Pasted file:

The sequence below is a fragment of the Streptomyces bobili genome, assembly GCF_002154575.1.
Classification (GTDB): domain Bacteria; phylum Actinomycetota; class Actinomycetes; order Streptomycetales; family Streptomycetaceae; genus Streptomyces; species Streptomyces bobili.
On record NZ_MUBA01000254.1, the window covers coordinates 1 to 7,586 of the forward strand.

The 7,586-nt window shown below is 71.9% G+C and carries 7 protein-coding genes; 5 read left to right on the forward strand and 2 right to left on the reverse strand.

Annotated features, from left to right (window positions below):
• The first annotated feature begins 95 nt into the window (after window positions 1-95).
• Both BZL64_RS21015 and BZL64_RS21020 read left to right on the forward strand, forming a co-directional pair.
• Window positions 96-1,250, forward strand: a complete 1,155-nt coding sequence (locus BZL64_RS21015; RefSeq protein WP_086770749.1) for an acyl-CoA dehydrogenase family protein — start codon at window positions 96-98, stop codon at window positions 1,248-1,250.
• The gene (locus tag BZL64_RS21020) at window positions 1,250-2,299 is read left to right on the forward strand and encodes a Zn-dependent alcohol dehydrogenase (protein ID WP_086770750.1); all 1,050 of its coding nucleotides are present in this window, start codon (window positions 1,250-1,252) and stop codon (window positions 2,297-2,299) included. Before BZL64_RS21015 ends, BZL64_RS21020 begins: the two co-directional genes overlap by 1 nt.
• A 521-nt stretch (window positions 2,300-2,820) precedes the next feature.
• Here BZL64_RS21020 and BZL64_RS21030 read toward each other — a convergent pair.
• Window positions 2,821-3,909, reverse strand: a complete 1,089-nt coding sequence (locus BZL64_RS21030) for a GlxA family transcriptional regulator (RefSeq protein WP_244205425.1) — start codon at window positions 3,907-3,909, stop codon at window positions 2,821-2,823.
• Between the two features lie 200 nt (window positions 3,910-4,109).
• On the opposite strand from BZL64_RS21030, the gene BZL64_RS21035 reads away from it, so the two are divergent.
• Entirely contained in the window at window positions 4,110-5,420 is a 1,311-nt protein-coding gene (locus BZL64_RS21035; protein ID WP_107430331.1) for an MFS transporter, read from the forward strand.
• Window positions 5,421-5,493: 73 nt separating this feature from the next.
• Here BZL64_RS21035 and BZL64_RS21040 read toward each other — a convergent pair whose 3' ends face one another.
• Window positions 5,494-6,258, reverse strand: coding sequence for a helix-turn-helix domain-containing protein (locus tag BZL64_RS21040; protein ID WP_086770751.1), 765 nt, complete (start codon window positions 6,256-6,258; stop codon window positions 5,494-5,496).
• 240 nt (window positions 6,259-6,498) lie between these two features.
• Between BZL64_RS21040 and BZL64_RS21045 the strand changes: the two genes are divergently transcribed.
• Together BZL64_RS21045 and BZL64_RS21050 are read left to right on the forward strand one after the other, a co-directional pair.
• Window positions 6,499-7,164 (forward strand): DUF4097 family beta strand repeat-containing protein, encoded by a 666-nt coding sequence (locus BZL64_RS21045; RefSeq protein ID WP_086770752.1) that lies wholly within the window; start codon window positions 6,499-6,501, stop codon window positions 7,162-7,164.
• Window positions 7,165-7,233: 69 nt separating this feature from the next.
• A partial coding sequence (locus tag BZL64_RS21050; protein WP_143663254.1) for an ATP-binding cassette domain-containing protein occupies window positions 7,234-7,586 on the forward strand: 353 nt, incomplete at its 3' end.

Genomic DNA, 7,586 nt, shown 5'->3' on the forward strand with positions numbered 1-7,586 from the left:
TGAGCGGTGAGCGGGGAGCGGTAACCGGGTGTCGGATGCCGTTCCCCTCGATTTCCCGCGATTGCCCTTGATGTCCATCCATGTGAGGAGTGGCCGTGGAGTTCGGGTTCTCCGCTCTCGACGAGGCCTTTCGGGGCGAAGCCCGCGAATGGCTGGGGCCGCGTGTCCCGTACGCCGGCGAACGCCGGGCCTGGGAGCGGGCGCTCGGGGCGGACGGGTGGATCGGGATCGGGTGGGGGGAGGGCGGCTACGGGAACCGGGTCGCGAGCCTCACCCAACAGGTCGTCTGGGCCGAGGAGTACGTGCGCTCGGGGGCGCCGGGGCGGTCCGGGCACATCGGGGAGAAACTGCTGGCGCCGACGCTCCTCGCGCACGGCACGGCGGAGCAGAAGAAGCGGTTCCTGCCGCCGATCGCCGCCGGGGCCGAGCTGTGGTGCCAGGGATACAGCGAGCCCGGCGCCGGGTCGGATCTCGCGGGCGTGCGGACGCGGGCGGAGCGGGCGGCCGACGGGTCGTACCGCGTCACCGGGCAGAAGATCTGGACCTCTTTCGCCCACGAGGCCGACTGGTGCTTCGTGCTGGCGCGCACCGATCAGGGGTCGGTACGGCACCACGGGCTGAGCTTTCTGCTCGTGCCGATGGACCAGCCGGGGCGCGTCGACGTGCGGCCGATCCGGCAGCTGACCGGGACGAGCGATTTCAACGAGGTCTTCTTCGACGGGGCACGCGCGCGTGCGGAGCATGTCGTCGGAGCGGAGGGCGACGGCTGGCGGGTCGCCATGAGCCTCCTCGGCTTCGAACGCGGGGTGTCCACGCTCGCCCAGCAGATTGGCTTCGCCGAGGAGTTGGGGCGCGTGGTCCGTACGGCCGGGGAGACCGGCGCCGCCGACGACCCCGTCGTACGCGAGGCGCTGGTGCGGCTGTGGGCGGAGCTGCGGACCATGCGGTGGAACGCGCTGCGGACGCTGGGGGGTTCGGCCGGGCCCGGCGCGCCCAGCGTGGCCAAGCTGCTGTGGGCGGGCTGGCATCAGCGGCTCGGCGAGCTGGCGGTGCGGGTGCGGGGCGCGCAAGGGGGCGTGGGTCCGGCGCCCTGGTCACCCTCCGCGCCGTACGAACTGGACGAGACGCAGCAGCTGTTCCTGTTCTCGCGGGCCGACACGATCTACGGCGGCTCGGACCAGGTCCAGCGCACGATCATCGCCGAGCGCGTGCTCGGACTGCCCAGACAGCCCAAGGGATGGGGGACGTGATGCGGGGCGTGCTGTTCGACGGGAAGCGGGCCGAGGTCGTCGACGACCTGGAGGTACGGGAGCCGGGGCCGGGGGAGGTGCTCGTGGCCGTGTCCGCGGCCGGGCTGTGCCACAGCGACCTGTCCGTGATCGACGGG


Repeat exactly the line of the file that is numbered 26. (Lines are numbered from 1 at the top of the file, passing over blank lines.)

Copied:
TGAGCGGTGAGCGGGGAGCGGTAACCGGGTGTCGGATGCCGTTCCCCTCGATTTCCCGCGATTGCCCTTGATGTCCATCCATGTGAGGAGTGGCCGTGGAGTTCGGGTTCTCCGCTCTCGACGAGGCCTTTCGGGGCGAAGCCCGCGAATGGCTGGGGCCGCGTGTCCCGTACGCCGGCGAACGCCGGGCCTGGGAGCGGGCGCTCGGGGCGGACGGGTGGATCGGGATCGGGTGGGGGGAGGGCGGCTACGGGAACCGGGTCGCGAGCCTCACCCAACAGGTCGTCTGGGCCGAGGAGTACGTGCGCTCGGGGGCGCCGGGGCGGTCCGGGCACATCGGGGAGAAACTGCTGGCGCCGACGCTCCTCGCGCACGGCACGGCGGAGCAGAAGAAGCGGTTCCTGCCGCCGATCGCCGCCGGGGCCGAGCTGTGGTGCCAGGGATACAGCGAGCCCGGCGCCGGGTCGGATCTCGCGGGCGTGCGGACGCGGGCGGAGCGGGCGGCCGACGGGTCGTACCGCGTCACCGGGCAGAAGATCTGGACCTCTTTCGCCCACGAGGCCGACTGGTGCTTCGTGCTGGCGCGCACCGATCAGGGGTCGGTACGGCACCACGGGCTGAGCTTTCTGCTCGTGCCGATGGACCAGCCGGGGCGCGTCGACGTGCGGCCGATCCGGCAGCTGACCGGGACGAGCGATTTCAACGAGGTCTTCTTCGACGGGGCACGCGCGCGTGCGGAGCATGTCGTCGGAGCGGAGGGCGACGGCTGGCGGGTCGCCATGAGCCTCCTCGGCTTCGAACGCGGGGTGTCCACGCTCGCCCAGCAGATTGGCTTCGCCGAGGAGTTGGGGCGCGTGGTCCGTACGGCCGGGGAGACCGGCGCCGCCGACGACCCCGTCGTACGCGAGGCGCTGGTGCGGCTGTGGGCGGAGCTGCGGACCATGCGGTGGAACGCGCTGCGGACGCTGGGGGGTTCGGCCGGGCCCGGCGCGCCCAGCGTGGCCAAGCTGCTGTGGGCGGGCTGGCATCAGCGGCTCGGCGAGCTGGCGGTGCGGGTGCGGGGCGCGCAAGGGGGCGTGGGTCCGGCGCCCTGGTCACCCTCCGCGCCGTACGAACTGGACGAGACGCAGCAGCTGTTCCTGTTCTCGCGGGCCGACACGATCTACGGCGGCTCGGACCAGGTCCAGCGCACGATCATCGCCGAGCGCGTGCTCGGACTGCCCAGACAGCCCAAGGGATGGGGGACGTGATGCGGGGCGTGCTGTTCGACGGGAAGCGGGCCGAGGTCGTCGACGACCTGGAGGTACGGGAGCCGGGGCCGGGGGAGGTGCTCGTGGCCGTGTCCGCGGCCGGGCTGTGCCACAGCGACCTGTCCGTGATCGACGGG